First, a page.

Fire History of the Central Appalachians and Implications of a Changing Climate to Our Forests' Health
At 6:30pm on Thursday, March 5, Dr. Deborah Landau, Conservation Ecologist with The Nature Conservancy, and Appalachian Laboratory fire ecologist Dr. Mark Cochrane will present "Fire history of the Central Appalachians and implications of a changing climate to our forests' health" as part of the Watershed Moments Community Learning Series. This presentation will be held at the Appalachian Laboratory and is open to the public. More details will be posted as they become available.
Dr. Deborah Landau has been the Maryland/DC Chapter Ecologist [with The Nature Conservancy] since 2001. She has a Ph.D in Entomology and Plant Biology (Louisiana State University), a Masters in Entomology and Plant Pathology (University of Tennessee), and a BS in International Environmental Studies (Rutgers University, Cook College). Her focus at The Nature Conservancy is ecological restoration through controlled burning, native tree planting, invasive species removal, hydrologic restoration, increasing forest resiliency, and monitoring how plants, animals, and natural communities respond to these conservation actions.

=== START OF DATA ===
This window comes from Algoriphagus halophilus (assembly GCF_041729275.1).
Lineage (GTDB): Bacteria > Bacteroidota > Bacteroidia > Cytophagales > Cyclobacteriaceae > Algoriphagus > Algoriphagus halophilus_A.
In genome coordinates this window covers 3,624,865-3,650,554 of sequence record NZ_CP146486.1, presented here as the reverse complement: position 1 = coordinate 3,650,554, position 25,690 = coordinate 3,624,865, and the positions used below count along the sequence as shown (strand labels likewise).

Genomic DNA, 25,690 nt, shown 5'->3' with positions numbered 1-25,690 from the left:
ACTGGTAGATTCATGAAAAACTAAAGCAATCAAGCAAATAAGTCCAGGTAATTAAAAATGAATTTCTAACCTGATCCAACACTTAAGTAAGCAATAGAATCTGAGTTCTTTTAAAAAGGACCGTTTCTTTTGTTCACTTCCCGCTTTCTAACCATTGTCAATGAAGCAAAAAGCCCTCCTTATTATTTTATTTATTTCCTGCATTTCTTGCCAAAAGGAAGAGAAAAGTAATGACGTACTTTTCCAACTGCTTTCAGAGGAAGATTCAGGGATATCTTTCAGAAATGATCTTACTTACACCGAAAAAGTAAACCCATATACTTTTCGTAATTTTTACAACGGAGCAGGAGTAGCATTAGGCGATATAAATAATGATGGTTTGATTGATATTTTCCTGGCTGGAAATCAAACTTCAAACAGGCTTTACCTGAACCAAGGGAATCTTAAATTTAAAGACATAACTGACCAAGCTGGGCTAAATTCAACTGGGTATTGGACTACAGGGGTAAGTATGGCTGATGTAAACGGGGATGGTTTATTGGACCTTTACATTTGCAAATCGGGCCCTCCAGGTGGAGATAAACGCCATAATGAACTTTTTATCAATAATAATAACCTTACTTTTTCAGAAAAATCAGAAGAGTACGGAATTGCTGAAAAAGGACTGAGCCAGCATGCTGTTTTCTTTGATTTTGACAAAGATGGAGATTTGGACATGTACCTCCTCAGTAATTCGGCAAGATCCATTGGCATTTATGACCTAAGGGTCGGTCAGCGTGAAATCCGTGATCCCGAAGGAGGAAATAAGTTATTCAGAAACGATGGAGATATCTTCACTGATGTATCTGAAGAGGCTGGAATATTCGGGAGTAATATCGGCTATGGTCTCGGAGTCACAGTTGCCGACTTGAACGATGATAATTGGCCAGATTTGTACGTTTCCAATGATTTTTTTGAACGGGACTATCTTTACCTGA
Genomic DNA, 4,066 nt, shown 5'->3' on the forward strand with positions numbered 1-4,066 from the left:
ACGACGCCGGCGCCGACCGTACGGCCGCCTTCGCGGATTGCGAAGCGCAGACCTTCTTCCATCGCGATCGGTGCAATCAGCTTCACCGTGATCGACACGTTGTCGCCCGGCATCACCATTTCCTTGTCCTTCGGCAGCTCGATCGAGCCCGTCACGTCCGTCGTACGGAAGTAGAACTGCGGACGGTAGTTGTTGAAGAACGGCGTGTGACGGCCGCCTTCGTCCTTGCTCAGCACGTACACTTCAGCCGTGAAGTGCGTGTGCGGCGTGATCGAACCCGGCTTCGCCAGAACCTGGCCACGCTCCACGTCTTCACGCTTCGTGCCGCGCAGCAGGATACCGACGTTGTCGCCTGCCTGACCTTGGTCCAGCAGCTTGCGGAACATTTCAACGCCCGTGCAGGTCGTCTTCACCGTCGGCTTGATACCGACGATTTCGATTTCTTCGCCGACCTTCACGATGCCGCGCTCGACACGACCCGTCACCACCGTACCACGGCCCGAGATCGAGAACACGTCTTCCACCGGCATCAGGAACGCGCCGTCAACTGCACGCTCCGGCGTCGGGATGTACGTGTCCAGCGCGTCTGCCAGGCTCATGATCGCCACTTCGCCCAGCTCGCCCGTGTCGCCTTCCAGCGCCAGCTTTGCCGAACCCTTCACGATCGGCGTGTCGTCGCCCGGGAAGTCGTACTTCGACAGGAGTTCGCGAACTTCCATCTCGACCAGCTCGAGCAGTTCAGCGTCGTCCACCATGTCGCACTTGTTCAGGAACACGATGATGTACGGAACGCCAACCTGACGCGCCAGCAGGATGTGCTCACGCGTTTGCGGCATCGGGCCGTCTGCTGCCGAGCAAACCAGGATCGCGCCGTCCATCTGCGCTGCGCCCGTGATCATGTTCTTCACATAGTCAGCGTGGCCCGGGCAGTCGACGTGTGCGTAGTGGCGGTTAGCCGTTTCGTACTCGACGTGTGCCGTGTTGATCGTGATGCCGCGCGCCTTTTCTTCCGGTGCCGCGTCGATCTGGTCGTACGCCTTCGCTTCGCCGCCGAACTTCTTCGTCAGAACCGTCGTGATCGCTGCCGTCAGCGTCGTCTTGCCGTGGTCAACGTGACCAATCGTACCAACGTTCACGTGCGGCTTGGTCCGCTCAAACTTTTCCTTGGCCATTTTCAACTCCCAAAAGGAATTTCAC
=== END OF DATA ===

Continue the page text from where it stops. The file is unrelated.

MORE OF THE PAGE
Dr. Mark Cochrane conducts interdisciplinary work combining ecology, remote sensing, and other fields of study to provide an Earth systems perspective of the dynamic processes involved in global change. He is an expert on wildfire, documenting the characteristics, behavior and severe effects of fire in tropical and temperate forests that are inherent to current systems of human land-use and management. Recently published work has emphasized the climate change, human dimensions of land-cover change and the potential for sustainable development. He holds a Ph.D. in Ecology from Pennsylvania State University and a S.B. in Environmental Engineering from the Massachusetts Institute of Technology. Dr. Cochrane currently holds the rank of Professor at the Appalachian Laboratory of the University of Maryland Center for Environmental Science.